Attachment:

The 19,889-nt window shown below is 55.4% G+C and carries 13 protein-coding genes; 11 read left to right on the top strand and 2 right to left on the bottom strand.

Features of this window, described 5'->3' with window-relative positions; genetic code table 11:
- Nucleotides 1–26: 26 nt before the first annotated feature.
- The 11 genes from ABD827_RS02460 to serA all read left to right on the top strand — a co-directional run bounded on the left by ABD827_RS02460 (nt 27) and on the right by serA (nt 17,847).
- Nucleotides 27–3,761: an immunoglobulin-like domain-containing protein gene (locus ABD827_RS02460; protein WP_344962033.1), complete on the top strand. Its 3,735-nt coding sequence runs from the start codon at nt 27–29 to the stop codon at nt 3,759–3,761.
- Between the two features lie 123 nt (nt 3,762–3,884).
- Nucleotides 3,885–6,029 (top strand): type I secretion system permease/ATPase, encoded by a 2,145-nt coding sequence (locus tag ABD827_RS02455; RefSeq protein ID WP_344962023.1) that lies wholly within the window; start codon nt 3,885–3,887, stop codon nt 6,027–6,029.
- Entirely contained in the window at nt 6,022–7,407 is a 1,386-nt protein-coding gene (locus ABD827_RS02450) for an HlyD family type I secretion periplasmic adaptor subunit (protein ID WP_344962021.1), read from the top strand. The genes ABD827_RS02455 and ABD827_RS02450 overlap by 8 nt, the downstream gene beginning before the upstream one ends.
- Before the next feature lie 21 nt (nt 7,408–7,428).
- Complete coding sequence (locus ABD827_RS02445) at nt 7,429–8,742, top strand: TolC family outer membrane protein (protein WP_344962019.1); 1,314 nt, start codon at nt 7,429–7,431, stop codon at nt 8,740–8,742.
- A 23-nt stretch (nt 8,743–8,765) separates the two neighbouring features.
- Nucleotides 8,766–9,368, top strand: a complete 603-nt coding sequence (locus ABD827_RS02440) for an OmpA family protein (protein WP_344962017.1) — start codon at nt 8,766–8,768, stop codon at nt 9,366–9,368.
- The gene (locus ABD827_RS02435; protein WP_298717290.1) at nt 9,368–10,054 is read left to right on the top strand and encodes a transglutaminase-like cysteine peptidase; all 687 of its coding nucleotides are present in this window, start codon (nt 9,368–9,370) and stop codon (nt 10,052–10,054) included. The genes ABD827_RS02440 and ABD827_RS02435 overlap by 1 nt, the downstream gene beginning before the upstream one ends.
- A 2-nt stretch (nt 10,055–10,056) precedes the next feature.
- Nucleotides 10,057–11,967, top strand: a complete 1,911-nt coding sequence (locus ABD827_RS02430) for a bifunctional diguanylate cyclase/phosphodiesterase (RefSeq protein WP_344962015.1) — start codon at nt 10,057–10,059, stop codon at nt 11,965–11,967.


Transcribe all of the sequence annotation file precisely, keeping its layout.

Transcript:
The 19,889-nt window shown below is 55.4% G+C and carries 13 protein-coding genes; 11 read left to right on the top strand and 2 right to left on the bottom strand.

Features of this window, described 5'->3' with window-relative positions; genetic code table 11:
- Nucleotides 1–26: 26 nt before the first annotated feature.
- The 11 genes from ABD827_RS02460 to serA all read left to right on the top strand — a co-directional run bounded on the left by ABD827_RS02460 (nt 27) and on the right by serA (nt 17,847).
- Nucleotides 27–3,761: an immunoglobulin-like domain-containing protein gene (locus ABD827_RS02460; protein WP_344962033.1), complete on the top strand. Its 3,735-nt coding sequence runs from the start codon at nt 27–29 to the stop codon at nt 3,759–3,761.
- Between the two features lie 123 nt (nt 3,762–3,884).
- Nucleotides 3,885–6,029 (top strand): type I secretion system permease/ATPase, encoded by a 2,145-nt coding sequence (locus tag ABD827_RS02455; RefSeq protein ID WP_344962023.1) that lies wholly within the window; start codon nt 3,885–3,887, stop codon nt 6,027–6,029.
- Entirely contained in the window at nt 6,022–7,407 is a 1,386-nt protein-coding gene (locus ABD827_RS02450) for an HlyD family type I secretion periplasmic adaptor subunit (protein ID WP_344962021.1), read from the top strand. The genes ABD827_RS02455 and ABD827_RS02450 overlap by 8 nt, the downstream gene beginning before the upstream one ends.
- Before the next feature lie 21 nt (nt 7,408–7,428).
- Complete coding sequence (locus ABD827_RS02445) at nt 7,429–8,742, top strand: TolC family outer membrane protein (protein WP_344962019.1); 1,314 nt, start codon at nt 7,429–7,431, stop codon at nt 8,740–8,742.
- A 23-nt stretch (nt 8,743–8,765) separates the two neighbouring features.
- Nucleotides 8,766–9,368, top strand: a complete 603-nt coding sequence (locus ABD827_RS02440) for an OmpA family protein (protein WP_344962017.1) — start codon at nt 8,766–8,768, stop codon at nt 9,366–9,368.
- The gene (locus ABD827_RS02435; protein WP_298717290.1) at nt 9,368–10,054 is read left to right on the top strand and encodes a transglutaminase-like cysteine peptidase; all 687 of its coding nucleotides are present in this window, start codon (nt 9,368–9,370) and stop codon (nt 10,052–10,054) included. The genes ABD827_RS02440 and ABD827_RS02435 overlap by 1 nt, the downstream gene beginning before the upstream one ends.
- A 2-nt stretch (nt 10,055–10,056) precedes the next feature.
- Nucleotides 10,057–11,967, top strand: a complete 1,911-nt coding sequence (locus ABD827_RS02430) for a bifunctional diguanylate cyclase/phosphodiesterase (RefSeq protein WP_344962015.1) — start codon at nt 10,057–10,059, stop codon at nt 11,965–11,967.